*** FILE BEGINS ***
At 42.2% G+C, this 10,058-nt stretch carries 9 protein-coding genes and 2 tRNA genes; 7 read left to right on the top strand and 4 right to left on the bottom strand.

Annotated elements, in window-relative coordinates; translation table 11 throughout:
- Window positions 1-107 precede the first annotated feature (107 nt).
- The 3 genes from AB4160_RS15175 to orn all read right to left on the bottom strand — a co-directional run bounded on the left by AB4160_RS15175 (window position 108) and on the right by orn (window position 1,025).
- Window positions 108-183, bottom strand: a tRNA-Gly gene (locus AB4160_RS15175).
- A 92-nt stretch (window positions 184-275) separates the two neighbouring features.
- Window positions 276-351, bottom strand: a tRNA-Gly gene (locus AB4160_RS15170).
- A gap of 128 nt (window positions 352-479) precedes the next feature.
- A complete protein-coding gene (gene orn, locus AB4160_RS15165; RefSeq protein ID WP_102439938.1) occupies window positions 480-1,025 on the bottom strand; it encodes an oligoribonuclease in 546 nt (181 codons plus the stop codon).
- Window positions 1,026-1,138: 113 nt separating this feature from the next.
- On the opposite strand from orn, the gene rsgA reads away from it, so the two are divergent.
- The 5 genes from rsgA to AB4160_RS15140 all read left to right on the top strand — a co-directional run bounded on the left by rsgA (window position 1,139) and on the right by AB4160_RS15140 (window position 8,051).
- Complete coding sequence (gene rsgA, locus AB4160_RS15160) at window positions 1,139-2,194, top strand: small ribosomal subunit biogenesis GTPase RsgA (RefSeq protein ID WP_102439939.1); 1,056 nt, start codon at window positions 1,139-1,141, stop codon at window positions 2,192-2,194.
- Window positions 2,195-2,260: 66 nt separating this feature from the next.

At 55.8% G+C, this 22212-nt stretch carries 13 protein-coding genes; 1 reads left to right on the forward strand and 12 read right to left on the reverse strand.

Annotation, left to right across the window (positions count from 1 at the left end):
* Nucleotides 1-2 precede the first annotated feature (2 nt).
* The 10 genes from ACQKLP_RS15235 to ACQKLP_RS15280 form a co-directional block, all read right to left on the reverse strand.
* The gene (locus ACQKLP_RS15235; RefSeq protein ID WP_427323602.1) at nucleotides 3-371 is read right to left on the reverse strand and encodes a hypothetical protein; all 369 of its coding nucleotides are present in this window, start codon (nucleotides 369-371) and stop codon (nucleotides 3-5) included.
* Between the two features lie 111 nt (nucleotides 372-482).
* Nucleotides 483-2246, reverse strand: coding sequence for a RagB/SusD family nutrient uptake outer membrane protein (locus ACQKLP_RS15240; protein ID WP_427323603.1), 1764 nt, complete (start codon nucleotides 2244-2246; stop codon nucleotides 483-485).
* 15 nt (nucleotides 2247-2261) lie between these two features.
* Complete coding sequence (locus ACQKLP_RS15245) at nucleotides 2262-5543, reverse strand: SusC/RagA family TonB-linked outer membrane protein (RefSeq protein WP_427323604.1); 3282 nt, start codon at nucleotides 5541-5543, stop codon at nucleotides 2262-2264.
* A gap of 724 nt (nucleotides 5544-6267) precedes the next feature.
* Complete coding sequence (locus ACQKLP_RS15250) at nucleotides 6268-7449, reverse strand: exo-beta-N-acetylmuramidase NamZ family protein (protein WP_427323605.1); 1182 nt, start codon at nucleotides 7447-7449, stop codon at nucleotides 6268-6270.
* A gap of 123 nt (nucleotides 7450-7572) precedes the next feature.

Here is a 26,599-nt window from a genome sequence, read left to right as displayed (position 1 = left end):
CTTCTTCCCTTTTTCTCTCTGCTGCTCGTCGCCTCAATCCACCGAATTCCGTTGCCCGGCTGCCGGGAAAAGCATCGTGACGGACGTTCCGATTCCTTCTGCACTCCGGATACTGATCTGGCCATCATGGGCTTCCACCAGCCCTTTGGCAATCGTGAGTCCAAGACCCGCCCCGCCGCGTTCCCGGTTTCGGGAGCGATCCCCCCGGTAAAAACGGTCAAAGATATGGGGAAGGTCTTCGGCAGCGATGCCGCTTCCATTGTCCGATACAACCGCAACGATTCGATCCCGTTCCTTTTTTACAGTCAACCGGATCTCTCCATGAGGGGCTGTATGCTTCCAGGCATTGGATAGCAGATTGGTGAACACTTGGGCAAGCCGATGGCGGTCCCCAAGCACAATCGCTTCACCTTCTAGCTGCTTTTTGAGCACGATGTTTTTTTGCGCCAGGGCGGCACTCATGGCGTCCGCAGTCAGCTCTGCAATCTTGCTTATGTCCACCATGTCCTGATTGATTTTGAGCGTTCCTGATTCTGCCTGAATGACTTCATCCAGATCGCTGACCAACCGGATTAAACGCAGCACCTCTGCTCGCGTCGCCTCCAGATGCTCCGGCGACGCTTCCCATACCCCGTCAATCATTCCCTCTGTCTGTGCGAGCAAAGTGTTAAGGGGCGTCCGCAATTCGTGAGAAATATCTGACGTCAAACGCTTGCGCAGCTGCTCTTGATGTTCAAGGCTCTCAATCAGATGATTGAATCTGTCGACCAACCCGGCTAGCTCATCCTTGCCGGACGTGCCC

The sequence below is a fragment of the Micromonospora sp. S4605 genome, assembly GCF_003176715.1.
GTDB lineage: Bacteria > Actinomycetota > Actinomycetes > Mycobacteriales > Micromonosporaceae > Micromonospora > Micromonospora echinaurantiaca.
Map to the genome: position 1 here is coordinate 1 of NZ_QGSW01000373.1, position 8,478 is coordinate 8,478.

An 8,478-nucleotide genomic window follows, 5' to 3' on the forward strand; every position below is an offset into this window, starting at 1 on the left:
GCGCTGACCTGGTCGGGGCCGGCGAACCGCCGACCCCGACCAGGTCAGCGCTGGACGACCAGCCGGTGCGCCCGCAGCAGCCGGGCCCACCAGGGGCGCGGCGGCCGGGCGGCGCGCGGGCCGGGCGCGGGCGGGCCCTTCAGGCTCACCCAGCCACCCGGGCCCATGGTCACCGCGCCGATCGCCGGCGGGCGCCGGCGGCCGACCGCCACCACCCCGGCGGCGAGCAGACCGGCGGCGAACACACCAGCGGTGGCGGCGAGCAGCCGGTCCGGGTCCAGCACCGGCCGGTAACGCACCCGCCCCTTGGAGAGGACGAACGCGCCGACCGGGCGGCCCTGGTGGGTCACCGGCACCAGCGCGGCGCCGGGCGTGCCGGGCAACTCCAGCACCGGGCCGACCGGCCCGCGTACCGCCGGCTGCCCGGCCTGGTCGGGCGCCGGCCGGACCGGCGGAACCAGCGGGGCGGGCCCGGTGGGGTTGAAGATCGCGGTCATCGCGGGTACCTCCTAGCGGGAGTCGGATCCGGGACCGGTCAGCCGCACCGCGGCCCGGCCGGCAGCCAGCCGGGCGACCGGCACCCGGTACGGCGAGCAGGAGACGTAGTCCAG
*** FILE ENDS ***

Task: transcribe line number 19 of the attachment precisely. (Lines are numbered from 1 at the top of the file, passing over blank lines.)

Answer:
* The gene (locus ACQKLP_RS15235; RefSeq protein ID WP_427323602.1) at nucleotides 3-371 is read right to left on the reverse strand and encodes a hypothetical protein; all 369 of its coding nucleotides are present in this window, start codon (nucleotides 369-371) and stop codon (nucleotides 3-5) included.